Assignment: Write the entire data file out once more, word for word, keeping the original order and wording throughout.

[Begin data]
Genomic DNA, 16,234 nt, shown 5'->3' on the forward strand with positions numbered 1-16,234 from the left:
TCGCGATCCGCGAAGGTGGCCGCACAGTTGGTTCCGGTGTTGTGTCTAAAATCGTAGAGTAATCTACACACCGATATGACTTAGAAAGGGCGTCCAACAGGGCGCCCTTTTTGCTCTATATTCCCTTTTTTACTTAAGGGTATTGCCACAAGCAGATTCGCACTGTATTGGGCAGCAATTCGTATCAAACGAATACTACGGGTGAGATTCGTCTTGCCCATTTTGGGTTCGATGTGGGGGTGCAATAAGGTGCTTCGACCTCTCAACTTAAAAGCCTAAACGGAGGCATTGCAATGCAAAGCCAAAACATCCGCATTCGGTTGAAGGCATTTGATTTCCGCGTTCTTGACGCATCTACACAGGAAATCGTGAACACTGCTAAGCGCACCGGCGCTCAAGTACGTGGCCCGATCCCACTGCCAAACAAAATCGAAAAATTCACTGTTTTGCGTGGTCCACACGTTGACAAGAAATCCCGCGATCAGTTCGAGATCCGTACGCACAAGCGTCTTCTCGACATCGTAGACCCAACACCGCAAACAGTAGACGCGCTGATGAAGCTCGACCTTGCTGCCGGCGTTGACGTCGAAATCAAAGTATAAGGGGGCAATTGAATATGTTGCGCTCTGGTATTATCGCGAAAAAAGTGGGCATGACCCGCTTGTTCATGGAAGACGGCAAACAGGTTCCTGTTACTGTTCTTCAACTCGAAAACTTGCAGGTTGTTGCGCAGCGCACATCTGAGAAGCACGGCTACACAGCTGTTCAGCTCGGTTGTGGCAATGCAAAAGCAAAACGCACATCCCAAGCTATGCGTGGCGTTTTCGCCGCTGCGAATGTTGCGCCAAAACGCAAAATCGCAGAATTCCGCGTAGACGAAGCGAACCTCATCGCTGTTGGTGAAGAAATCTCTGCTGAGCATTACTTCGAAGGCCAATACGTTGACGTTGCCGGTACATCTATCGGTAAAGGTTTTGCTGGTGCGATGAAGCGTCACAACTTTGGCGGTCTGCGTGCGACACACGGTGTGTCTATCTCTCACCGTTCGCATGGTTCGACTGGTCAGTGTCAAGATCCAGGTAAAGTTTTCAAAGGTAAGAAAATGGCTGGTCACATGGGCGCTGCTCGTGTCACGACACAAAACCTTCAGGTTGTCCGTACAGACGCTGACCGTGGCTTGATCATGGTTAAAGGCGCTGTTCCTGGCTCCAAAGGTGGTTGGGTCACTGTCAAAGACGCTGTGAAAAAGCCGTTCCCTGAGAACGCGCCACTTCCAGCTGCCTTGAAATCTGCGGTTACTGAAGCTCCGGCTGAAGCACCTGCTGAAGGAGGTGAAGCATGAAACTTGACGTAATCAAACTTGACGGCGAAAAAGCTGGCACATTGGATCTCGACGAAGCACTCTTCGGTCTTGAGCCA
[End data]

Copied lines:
Genomic DNA, 16,234 nt, shown 5'->3' on the forward strand with positions numbered 1-16,234 from the left:
TCGCGATCCGCGAAGGTGGCCGCACAGTTGGTTCCGGTGTTGTGTCTAAAATCGTAGAGTAATCTACACACCGATATGACTTAGAAAGGGCGTCCAACAGGGCGCCCTTTTTGCTCTATATTCCCTTTTTTACTTAAGGGTATTGCCACAAGCAGATTCGCACTGTATTGGGCAGCAATTCGTATCAAACGAATACTACGGGTGAGATTCGTCTTGCCCATTTTGGGTTCGATGTGGGGGTGCAATAAGGTGCTTCGACCTCTCAACTTAAAAGCCTAAACGGAGGCATTGCAATGCAAAGCCAAAACATCCGCATTCGGTTGAAGGCATTTGATTTCCGCGTTCTTGACGCATCTACACAGGAAATCGTGAACACTGCTAAGCGCACCGGCGCTCAAGTACGTGGCCCGATCCCACTGCCAAACAAAATCGAAAAATTCACTGTTTTGCGTGGTCCACACGTTGACAAGAAATCCCGCGATCAGTTCGAGATCCGTACGCACAAGCGTCTTCTCGACATCGTAGACCCAACACCGCAAACAGTAGACGCGCTGATGAAGCTCGACCTTGCTGCCGGCGTTGACGTCGAAATCAAAGTATAAGGGGGCAATTGAATATGTTGCGCTCTGGTATTATCGCGAAAAAAGTGGGCATGACCCGCTTGTTCATGGAAGACGGCAAACAGGTTCCTGTTACTGTTCTTCAACTCGAAAACTTGCAGGTTGTTGCGCAGCGCACATCTGAGAAGCACGGCTACACAGCTGTTCAGCTCGGTTGTGGCAATGCAAAAGCAAAACGCACATCCCAAGCTATGCGTGGCGTTTTCGCCGCTGCGAATGTTGCGCCAAAACGCAAAATCGCAGAATTCCGCGTAGACGAAGCGAACCTCATCGCTGTTGGTGAAGAAATCTCTGCTGAGCATTACTTCGAAGGCCAATACGTTGACGTTGCCGGTACATCTATCGGTAAAGGTTTTGCTGGTGCGATGAAGCGTCACAACTTTGGCGGTCTGCGTGCGACACACGGTGTGTCTATCTCTCACCGTTCGCATGGTTCGACTGGTCAGTGTCAAGATCCAGGTAAAGTTTTCAAAGGTAAGAAAATGGCTGGTCACATGGGCGCTGCTCGTGTCACGACACAAAACCTTCAGGTTGTCCGTACAGACGCTGACCGTGGCTTGATCATGGTTAAAGGCGCTGTTCCTGGCTCCAAAGGTGGTTGGGTCACTGTCAAAGACGCTGTGAAAAAGCCGTTCCCTGAGAACGCGCCACTTCCAGCTGCCTTGAAATCTGCGGTTACTGAAGCTCCGGCTGAAGCACCTGCTGAAGGAGGTGAAGCATGAAACTTGACGTAATCAAACTTGACGGCGAAAAAGCTGGCACATTGGATCTCGACGAAGCACTCTTCGGTCTTGAGCCA